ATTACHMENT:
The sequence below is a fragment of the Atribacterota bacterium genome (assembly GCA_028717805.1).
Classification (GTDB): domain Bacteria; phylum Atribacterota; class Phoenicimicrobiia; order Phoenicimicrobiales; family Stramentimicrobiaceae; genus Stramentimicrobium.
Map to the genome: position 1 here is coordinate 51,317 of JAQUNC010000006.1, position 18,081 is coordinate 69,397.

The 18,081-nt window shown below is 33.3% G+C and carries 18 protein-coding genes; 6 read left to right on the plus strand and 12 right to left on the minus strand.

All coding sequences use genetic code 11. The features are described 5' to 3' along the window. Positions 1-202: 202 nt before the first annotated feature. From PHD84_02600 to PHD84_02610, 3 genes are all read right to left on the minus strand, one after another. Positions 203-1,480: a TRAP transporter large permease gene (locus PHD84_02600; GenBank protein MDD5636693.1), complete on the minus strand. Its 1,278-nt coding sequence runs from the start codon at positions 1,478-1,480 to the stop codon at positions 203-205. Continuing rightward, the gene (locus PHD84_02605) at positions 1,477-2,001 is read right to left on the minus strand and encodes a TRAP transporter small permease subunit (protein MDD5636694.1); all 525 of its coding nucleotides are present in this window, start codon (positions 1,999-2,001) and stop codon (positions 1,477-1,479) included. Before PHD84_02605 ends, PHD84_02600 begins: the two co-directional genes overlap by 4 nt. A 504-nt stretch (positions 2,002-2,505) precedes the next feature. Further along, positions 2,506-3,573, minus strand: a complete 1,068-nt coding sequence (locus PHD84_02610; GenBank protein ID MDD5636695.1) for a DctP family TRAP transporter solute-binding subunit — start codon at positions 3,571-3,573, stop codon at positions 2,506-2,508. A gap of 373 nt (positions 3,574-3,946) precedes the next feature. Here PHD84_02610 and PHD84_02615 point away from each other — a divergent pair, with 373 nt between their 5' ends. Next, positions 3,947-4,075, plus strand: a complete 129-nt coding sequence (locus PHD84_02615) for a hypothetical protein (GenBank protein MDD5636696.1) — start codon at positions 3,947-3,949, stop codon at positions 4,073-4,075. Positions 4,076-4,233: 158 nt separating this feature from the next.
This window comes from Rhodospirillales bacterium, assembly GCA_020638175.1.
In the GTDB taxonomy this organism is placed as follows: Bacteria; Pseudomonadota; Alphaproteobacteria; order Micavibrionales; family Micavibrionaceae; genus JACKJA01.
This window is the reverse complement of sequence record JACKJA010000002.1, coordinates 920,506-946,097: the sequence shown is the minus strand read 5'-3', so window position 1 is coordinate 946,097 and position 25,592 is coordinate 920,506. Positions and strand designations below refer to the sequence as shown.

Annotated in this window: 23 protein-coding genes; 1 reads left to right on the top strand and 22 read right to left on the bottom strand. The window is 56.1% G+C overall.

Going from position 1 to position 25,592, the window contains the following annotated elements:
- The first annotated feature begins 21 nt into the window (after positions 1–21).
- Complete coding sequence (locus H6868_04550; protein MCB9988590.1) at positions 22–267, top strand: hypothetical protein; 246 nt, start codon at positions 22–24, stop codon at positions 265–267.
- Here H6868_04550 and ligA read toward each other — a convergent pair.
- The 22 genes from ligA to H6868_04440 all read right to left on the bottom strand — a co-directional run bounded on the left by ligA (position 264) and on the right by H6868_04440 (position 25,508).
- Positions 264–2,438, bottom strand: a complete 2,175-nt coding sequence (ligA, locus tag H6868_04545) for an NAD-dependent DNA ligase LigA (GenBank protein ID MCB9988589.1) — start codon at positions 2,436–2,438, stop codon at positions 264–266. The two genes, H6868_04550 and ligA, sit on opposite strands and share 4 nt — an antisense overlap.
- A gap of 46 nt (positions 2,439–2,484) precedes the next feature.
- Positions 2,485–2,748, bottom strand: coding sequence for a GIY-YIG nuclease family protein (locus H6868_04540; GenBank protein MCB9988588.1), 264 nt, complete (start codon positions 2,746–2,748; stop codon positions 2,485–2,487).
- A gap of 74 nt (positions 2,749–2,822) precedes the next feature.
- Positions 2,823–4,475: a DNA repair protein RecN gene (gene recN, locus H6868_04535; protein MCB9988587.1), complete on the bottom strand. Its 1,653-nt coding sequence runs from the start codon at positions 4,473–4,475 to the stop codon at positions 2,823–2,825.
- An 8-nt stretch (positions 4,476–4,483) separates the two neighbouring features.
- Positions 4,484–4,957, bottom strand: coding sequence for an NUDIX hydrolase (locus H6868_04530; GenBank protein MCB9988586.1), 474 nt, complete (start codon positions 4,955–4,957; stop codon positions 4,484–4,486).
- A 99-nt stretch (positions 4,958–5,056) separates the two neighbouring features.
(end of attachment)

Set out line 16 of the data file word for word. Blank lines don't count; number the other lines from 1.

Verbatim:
- A gap of 46 nt (positions 2,439–2,484) precedes the next feature.